So for my client, we were able to get all their product into the US in mid October last year, and everything made it to the retail chain in time for Christmas. A lot of people, their stuff never got out of Korea. The company did go bankrupt, all of the boats were sold to other companies. They were the ninth biggest ocean carrier. Every one of those cargo boats had 5000 containers on it. Each container is a truckload. It was a lot of containers. It’s sad that there are pieces of our economy that we will just completely take for granted.
Well, at least your record can be sold this Christmas.
So you are actually the frontman, you do the singing?
I do. I had Jeff and Kelsey do the back-up vocals which was a wonderful addition to the team that we’ve assembled for this record. They added a whole other layer to it.
When and why did you decide to get involved in the music industry?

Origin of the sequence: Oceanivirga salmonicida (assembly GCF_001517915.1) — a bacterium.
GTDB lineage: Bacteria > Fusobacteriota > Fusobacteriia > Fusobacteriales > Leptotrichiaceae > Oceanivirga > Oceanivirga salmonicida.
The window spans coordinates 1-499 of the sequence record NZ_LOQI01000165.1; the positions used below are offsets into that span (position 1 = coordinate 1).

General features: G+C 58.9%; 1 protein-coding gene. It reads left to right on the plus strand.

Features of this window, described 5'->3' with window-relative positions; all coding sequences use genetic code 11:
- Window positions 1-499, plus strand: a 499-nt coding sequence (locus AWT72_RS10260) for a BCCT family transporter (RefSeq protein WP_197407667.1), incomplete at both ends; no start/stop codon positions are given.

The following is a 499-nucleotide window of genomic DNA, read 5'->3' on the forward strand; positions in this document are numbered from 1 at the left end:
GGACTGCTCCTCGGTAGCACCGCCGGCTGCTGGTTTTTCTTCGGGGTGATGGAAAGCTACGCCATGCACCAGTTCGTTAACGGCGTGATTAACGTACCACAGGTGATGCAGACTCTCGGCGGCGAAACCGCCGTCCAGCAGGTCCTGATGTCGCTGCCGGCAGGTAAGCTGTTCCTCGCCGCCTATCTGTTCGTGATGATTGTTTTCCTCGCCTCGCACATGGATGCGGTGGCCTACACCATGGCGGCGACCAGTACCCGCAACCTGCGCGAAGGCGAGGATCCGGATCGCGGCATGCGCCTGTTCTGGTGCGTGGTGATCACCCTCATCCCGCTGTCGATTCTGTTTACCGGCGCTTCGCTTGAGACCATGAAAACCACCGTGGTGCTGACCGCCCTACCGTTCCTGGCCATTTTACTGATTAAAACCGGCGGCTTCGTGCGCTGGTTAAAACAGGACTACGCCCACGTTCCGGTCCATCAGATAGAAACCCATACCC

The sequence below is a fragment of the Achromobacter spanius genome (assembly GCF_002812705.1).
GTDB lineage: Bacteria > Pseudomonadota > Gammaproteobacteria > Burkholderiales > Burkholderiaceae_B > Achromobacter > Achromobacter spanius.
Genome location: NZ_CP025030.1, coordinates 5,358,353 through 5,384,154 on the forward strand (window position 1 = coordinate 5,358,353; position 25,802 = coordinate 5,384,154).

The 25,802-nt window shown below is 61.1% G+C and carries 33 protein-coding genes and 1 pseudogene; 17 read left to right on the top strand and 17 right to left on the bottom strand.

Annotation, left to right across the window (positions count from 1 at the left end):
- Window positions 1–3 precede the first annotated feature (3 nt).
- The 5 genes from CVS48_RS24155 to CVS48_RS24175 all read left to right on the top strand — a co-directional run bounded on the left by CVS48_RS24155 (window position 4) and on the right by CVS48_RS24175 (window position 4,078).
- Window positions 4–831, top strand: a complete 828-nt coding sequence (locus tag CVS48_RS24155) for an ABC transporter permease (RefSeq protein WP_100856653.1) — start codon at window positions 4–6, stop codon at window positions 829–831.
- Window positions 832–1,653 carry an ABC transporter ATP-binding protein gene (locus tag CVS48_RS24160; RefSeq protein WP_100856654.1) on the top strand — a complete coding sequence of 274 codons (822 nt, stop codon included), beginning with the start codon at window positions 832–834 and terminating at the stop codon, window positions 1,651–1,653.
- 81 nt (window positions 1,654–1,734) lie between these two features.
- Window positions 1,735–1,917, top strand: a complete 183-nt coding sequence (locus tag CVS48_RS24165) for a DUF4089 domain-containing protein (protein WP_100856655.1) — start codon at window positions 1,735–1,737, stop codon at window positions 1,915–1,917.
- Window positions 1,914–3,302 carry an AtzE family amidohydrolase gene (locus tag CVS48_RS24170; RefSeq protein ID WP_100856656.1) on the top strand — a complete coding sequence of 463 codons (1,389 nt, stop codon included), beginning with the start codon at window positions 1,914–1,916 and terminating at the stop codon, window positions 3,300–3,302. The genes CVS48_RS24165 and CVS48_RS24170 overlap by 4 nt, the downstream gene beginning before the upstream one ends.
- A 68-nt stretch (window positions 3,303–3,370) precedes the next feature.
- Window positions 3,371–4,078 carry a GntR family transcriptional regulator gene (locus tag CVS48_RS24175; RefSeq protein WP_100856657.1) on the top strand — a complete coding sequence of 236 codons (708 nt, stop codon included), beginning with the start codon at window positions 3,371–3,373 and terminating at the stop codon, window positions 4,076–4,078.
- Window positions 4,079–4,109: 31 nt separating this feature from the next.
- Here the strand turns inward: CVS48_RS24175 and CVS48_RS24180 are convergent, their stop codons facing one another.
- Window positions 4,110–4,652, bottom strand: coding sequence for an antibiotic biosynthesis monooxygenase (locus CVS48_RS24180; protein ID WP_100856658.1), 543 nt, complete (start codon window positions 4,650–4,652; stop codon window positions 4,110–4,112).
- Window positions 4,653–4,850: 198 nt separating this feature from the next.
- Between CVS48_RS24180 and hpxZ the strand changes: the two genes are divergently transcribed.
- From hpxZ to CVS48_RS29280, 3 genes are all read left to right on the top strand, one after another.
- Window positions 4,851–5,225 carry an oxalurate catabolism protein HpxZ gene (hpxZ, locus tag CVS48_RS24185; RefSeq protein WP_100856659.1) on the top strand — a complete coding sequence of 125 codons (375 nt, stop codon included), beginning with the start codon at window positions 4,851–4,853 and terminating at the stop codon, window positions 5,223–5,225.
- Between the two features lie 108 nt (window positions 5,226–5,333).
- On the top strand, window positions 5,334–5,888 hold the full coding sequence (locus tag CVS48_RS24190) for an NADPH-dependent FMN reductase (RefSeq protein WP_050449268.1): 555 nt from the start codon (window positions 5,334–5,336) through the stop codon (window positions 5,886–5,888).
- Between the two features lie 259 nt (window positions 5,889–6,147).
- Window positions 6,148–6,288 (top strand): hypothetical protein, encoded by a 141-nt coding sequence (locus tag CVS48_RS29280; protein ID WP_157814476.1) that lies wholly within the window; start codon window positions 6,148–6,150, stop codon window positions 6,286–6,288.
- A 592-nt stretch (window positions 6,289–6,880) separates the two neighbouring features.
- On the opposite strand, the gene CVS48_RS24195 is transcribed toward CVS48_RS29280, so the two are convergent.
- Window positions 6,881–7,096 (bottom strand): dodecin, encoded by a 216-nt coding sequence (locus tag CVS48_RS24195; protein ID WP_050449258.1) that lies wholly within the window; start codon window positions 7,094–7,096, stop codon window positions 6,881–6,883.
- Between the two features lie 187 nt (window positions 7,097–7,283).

My view of everything is, come up with an idea and just run with it. I wear my emotions on my sleeve, all the time. I don’t hide anything. I was at a Ryan Adams/Butch Walker concert. I was watching Ryan Adams play drums as part of Butch’s opening band. It was not his instrument. You could tell it was not his instrument. He looked awkward. I looked at Ryan playing drums and I thought to myself, “I can do that”. Somehow out of that awkward moment of watching this amazing musician on an instrument that he wasn’t that good at, I thought that if he’s willing to do that, put himself out of his comfort zone, why don’t I do that? I’ve always played music in my basement. I used to play a couple of shows here and there when I was in college 20 something years ago, but why not? I was 39 at the time. I was kind of freaked out about turning 40. I thought if I don’t play in the midlife crisis, I’m going to have a really horrible midlife crisis. So I better come up with something productive to do. First I thought I was going to do cover songs. When I started to do that I realized that I don’t want to record my favorite songs because I already love him. They are already perfect to me. So then why would I want to record my favorite songs that I will never listen to? Then I twisted my idea and thought I would reconstruct those songs, figure out what I liked about them. I like depressing music, I like slow music, I like songs that have Am and F in them. I like the bass line that kind of walks from note to note and keeps the song moving. Once I realized that these are the pieces of things I liked in other people’s music, I thought, ” I can do that”. So I put one song together and emailed it to my friends that do this for real, and said, ” Hey I know this guy that’s putting together a record and I can probably get you on it if you want to”. They both emailed me back within 5 minutes and said, ” Fuck yeah”. I thought ok, now I’m making a record.